Warrant issued: Refugee claims sanctuary in Langley church
CTV British Columbia
Published Sunday, October 6, 2013 8:18PM PDT
A man the government wants to deport for having ties to an organization it claims is a threat is seeking sanctuary in a Langley church.
On Friday, the Canada Border Services Agency issued an arrest warrant for Jose Figueroa, a man from El Salvador who has been living in the country for the past 16 years.
Originally allowed to stay on humanitarian grounds as a refugee claimant, Figueroa was declared “inadmissible” by the federal government in 2009 because of his admitted role as a student recruiter for the Farabundo Marti National Liberation Front -- a group that resisted the former U.S.-backed military dictatorship in El Salvador.
While the government believes the FMLN to be a threat, there are many others who aren’t convinced.
University of British Columbia political scientist Max Cameron questioned the decision to issue a warrant for Figueroa because of his ties to an organization that has not been publicly deemed a terrorist threat.
“Is there a list that we don’t know about?” Cameron asked. “Because there is no public list, no list in the UN or the U.S. or Canada where the FMLN is designated a threat.”
Members of the Walnut Grove Lutheran Church are not convinced either, and are providing Figueroa a place to stay inside the church, despite the outstanding warrant.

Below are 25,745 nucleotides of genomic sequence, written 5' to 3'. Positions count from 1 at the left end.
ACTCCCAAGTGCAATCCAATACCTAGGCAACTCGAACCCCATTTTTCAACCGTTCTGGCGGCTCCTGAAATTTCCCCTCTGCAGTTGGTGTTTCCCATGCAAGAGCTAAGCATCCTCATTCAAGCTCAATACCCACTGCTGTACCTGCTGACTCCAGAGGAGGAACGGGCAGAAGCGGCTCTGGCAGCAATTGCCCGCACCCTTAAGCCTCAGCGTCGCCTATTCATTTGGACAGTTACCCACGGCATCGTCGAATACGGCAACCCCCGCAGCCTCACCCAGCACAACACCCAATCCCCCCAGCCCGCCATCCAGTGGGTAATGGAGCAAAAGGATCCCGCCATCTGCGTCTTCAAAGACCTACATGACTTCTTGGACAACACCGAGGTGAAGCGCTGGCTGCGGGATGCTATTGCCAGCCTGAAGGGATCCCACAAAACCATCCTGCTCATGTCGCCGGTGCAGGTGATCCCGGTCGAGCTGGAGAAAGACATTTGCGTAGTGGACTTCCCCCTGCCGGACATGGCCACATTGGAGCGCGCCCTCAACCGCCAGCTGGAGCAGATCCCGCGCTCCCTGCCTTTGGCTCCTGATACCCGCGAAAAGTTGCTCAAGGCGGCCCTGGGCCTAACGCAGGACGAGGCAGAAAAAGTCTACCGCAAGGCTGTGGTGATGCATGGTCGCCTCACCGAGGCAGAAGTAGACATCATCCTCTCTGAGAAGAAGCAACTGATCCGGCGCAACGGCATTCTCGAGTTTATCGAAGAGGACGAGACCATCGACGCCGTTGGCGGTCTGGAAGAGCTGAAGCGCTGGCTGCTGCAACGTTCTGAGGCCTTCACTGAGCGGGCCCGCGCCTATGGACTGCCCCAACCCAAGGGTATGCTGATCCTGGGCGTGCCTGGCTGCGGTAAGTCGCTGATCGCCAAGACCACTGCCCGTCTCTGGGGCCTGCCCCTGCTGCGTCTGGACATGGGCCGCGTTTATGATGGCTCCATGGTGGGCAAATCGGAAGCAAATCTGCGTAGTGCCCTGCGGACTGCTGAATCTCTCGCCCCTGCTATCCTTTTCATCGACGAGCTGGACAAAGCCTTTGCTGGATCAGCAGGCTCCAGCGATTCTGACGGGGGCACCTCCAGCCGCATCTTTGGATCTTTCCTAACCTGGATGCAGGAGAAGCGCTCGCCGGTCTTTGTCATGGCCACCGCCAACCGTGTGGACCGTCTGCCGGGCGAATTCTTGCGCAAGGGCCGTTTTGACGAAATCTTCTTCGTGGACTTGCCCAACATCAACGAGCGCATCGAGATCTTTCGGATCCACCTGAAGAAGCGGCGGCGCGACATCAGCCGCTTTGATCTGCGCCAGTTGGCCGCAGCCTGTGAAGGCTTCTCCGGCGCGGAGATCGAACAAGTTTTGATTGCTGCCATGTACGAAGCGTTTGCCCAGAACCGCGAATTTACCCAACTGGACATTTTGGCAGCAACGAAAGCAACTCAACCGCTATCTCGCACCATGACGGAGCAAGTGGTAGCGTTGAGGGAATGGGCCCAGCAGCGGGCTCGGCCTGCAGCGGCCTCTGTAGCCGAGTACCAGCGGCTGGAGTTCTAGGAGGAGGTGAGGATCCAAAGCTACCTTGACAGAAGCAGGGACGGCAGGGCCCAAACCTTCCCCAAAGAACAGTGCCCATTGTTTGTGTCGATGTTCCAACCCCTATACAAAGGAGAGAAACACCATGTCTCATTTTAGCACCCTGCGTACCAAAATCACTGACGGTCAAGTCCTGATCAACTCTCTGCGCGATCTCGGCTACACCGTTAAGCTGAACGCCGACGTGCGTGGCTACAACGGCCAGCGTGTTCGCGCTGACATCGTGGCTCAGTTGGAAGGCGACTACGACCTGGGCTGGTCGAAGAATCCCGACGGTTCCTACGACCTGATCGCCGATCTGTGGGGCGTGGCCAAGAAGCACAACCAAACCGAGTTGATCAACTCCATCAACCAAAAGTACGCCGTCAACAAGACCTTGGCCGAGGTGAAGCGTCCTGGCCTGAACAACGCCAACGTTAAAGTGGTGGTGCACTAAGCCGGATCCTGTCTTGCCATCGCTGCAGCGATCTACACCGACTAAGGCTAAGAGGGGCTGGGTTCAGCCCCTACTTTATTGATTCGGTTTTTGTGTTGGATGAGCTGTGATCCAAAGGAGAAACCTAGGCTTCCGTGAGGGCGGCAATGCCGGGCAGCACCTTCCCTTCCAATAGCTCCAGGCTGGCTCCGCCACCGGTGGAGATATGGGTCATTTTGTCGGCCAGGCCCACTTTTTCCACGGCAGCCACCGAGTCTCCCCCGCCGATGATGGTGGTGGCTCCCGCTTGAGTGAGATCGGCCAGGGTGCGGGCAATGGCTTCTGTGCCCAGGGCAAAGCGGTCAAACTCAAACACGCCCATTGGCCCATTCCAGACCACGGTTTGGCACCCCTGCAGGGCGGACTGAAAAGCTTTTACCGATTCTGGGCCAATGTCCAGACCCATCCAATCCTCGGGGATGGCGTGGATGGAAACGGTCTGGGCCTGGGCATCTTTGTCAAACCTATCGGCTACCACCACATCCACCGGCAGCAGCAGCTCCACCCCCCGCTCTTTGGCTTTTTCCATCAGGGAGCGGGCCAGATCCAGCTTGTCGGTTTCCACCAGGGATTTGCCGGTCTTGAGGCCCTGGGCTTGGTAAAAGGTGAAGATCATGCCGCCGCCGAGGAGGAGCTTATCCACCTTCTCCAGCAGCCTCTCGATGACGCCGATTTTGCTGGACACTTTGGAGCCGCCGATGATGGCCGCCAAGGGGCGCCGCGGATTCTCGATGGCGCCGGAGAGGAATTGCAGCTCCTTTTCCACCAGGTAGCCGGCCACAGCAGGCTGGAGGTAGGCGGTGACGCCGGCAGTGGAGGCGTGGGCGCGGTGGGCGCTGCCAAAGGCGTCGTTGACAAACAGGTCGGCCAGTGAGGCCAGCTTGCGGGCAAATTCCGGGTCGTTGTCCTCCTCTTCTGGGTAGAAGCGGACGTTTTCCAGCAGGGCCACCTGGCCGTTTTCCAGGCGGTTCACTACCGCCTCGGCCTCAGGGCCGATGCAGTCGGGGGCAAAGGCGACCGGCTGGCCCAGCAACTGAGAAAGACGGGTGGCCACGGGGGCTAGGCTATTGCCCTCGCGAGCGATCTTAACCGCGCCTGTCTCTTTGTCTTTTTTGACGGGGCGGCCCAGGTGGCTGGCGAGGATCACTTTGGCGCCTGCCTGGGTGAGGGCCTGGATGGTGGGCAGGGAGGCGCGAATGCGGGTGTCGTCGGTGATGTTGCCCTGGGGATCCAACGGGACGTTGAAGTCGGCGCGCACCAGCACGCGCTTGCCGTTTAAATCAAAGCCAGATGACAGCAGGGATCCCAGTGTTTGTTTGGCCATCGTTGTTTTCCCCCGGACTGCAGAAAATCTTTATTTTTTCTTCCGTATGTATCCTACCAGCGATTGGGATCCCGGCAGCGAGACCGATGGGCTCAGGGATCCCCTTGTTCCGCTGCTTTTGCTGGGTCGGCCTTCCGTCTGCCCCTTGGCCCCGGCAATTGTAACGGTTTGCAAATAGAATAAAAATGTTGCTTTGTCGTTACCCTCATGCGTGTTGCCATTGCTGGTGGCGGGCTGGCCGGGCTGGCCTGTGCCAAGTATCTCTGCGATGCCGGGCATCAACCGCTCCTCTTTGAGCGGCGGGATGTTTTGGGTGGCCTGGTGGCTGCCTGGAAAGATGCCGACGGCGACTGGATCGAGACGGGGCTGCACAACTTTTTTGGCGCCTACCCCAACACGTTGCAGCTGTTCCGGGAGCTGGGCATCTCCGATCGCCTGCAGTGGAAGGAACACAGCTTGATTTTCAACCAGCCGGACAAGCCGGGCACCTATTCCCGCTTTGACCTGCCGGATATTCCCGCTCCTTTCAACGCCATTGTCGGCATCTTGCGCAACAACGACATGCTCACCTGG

“We in the church are going to supply that,” pastor Karl Keller said. “I doesn’t make sense why he should be deported.”
Figueroa said he’s already seen border agency officers watching him through the church windows.
He said he's starting to feel anxious about possibly having to leave his family. His three children were born in Canada and are citizens.
“I started feeling that sensation in my stomach, and a little bit of shaking in the hands. That makes remember the times when I was in El Salvador -- the death squads,” he said.
CTV News has approached Canadian Border Services Agency about Figueroa’s case a number of times, but it has yet to explain why FMLN is considered a terrorist group.
A social media campaign dubbed ‘We Are Jose’ ask supporters to record a short video urging the government to reverse Figueroa’s deportation order.
With files from CTV British Columbia's Peter Grainger and CTVNews.ca